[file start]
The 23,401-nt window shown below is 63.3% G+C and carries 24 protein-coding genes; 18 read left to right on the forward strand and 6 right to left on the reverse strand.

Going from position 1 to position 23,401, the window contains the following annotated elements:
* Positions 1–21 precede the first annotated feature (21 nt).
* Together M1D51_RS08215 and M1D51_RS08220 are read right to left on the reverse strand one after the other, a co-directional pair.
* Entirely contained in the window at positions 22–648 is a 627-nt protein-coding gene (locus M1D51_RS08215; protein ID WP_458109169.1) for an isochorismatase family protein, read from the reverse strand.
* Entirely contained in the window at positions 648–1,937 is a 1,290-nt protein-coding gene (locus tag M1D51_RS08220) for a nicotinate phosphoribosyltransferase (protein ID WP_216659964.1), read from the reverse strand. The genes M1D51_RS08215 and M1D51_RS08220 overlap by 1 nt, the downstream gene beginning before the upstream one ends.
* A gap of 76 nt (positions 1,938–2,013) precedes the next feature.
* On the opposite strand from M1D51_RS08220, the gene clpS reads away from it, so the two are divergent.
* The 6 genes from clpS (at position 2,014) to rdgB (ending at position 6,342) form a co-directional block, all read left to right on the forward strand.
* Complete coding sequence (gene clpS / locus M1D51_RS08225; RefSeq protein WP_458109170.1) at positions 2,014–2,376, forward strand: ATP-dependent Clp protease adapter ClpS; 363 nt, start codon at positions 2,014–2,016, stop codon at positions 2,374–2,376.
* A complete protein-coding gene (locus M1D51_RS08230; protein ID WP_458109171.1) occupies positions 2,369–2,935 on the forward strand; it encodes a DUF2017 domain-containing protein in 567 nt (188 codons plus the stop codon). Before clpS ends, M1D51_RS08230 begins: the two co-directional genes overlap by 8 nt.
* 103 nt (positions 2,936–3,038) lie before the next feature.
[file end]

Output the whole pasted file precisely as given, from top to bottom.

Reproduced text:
The 23,401-nt window shown below is 63.3% G+C and carries 24 protein-coding genes; 18 read left to right on the forward strand and 6 right to left on the reverse strand.

Going from position 1 to position 23,401, the window contains the following annotated elements:
* Positions 1–21 precede the first annotated feature (21 nt).
* Together M1D51_RS08215 and M1D51_RS08220 are read right to left on the reverse strand one after the other, a co-directional pair.
* Entirely contained in the window at positions 22–648 is a 627-nt protein-coding gene (locus M1D51_RS08215; protein ID WP_458109169.1) for an isochorismatase family protein, read from the reverse strand.
* Entirely contained in the window at positions 648–1,937 is a 1,290-nt protein-coding gene (locus tag M1D51_RS08220) for a nicotinate phosphoribosyltransferase (protein ID WP_216659964.1), read from the reverse strand. The genes M1D51_RS08215 and M1D51_RS08220 overlap by 1 nt, the downstream gene beginning before the upstream one ends.
* A gap of 76 nt (positions 1,938–2,013) precedes the next feature.
* On the opposite strand from M1D51_RS08220, the gene clpS reads away from it, so the two are divergent.
* The 6 genes from clpS (at position 2,014) to rdgB (ending at position 6,342) form a co-directional block, all read left to right on the forward strand.
* Complete coding sequence (gene clpS / locus M1D51_RS08225; RefSeq protein WP_458109170.1) at positions 2,014–2,376, forward strand: ATP-dependent Clp protease adapter ClpS; 363 nt, start codon at positions 2,014–2,016, stop codon at positions 2,374–2,376.
* A complete protein-coding gene (locus M1D51_RS08230; protein ID WP_458109171.1) occupies positions 2,369–2,935 on the forward strand; it encodes a DUF2017 domain-containing protein in 567 nt (188 codons plus the stop codon). Before clpS ends, M1D51_RS08230 begins: the two co-directional genes overlap by 8 nt.
* 103 nt (positions 2,936–3,038) lie before the next feature.